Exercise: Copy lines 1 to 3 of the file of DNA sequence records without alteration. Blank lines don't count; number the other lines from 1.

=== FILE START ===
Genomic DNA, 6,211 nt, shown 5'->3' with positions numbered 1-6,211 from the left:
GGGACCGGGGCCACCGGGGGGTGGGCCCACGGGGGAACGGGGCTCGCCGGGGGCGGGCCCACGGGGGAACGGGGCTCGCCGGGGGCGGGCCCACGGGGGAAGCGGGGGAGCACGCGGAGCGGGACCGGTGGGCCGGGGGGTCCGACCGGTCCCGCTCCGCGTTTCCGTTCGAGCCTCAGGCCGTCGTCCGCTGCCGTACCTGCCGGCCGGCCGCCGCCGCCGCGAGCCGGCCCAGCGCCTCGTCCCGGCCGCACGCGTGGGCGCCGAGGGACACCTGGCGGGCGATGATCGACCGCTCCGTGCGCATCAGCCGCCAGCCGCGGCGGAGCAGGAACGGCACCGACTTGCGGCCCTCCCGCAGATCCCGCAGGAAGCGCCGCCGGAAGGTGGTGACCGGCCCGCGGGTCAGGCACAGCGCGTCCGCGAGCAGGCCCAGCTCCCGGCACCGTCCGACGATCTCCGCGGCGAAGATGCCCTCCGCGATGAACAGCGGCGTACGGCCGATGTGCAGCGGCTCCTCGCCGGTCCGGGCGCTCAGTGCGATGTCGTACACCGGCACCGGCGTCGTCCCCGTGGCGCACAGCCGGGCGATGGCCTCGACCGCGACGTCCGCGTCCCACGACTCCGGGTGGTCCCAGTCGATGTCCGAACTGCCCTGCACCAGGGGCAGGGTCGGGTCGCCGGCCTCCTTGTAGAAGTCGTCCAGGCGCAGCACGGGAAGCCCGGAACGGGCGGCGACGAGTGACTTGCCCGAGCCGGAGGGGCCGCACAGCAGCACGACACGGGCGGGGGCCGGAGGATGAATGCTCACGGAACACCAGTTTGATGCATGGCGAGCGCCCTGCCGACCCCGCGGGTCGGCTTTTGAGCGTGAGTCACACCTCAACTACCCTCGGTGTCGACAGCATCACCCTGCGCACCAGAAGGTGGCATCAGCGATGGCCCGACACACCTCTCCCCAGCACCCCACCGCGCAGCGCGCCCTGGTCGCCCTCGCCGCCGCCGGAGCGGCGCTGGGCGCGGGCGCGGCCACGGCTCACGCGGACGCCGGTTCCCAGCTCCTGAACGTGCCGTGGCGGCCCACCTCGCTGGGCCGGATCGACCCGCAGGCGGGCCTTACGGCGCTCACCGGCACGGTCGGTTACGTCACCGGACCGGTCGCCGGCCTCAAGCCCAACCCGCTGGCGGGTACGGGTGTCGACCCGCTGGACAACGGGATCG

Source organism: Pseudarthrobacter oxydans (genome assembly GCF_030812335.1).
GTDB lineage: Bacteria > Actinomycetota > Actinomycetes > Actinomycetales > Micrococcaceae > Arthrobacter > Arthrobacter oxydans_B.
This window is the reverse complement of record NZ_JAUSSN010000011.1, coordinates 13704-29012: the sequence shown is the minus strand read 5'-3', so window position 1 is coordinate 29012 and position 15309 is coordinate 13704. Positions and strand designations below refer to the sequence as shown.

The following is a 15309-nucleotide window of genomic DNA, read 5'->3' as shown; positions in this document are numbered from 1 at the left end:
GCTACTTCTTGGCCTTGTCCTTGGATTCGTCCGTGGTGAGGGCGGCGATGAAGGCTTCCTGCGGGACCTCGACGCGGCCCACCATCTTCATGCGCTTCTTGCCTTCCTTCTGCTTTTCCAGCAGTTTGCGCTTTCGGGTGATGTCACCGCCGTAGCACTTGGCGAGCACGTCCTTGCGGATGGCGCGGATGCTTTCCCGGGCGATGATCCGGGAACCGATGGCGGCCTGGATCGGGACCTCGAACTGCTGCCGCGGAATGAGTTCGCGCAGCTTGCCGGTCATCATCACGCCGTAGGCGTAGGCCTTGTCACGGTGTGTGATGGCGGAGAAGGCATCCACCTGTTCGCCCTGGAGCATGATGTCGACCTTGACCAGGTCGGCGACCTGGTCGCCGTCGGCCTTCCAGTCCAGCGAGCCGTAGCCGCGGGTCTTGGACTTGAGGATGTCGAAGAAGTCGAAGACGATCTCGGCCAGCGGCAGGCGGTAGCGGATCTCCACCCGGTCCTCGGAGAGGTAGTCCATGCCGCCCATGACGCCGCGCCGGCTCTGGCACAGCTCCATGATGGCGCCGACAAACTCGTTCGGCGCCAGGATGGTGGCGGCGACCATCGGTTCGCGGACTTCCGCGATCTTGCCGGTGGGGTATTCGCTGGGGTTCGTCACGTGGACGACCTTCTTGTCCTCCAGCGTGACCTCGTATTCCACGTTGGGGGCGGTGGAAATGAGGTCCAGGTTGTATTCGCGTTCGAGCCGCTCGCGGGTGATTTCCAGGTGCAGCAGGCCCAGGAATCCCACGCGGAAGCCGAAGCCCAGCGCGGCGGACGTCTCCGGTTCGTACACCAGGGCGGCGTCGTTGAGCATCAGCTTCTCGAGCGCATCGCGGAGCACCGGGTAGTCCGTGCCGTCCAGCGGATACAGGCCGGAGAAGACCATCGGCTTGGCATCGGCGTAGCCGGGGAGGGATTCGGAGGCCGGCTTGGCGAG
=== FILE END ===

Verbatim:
Genomic DNA, 6,211 nt, shown 5'->3' with positions numbered 1-6,211 from the left:
GGGACCGGGGCCACCGGGGGGTGGGCCCACGGGGGAACGGGGCTCGCCGGGGGCGGGCCCACGGGGGAACGGGGCTCGCCGGGGGCGGGCCCACGGGGGAAGCGGGGGAGCACGCGGAGCGGGACCGGTGGGCCGGGGGGTCCGACCGGTCCCGCTCCGCGTTTCCGTTCGAGCCTCAGGCCGTCGTCCGCTGCCGTACCTGCCGGCCGGCCGCCGCCGCCGCGAGCCGGCCCAGCGCCTCGTCCCGGCCGCACGCGTGGGCGCCGAGGGACACCTGGCGGGCGATGATCGACCGCTCCGTGCGCATCAGCCGCCAGCCGCGGCGGAGCAGGAACGGCACCGACTTGCGGCCCTCCCGCAGATCCCGCAGGAAGCGCCGCCGGAAGGTGGTGACCGGCCCGCGGGTCAGGCACAGCGCGTCCGCGAGCAGGCCCAGCTCCCGGCACCGTCCGACGATCTCCGCGGCGAAGATGCCCTCCGCGATGAACAGCGGCGTACGGCCGATGTGCAGCGGCTCCTCGCCGGTCCGGGCGCTCAGTGCGATGTCGTACACCGGCACCGGCGTCGTCCCCGTGGCGCACAGCCGGGCGATGGCCTCGACCGCGACGTCCGCGTCCCACGACTCCGGGTGGTCCCAGTCGATGTCCGAACTGCCCTGCACCAGGGGCAGGGTCGGGTCGCCGGCCTCCTTGTAGAAGTCGTCCAGGCGCAGCACGGGAAGCCCGGAACGGGCGGCGACGAGTGACTTGCCCGAGCCGGAGGGGCCGCACAGCAGCACGACACGGGCGGGGGCCGGAGGATGAATGCTCACGGAACACCAGTTTGATGCATGGCGAGCGCCCTGCCGACCCCGCGGGTCGGCTTTTGAGCGTGAGTCACACCTCAACTACCCTCGGTGTCGACAGCATCACCCTGCGCACCAGAAGGTGGCATCAGCGATGGCCCGACACACCTCTCCCCAGCACCCCACCGCGCAGCGCGCCCTGGTCGCCCTCGCCGCCGCCGGAGCGGCGCTGGGCGCGGGCGCGGCCACGGCTCACGCGGACGCCGGTTCCCAGCTCCTGAACGTGCCGTGGCGGCCCACCTCGCTGGGCCGGATCGACCCGCAGGCGGGCCTTACGGCGCTCACCGGCACGGTCGGTTACGTCACCGGACCGGTCGCCGGCCTCAAGCCCAACCCGCTGGCGGGTACGGGTGTCGACCCGCTGGACAACGGGATCG

Source organism: Pseudarthrobacter oxydans (genome assembly GCF_030812335.1).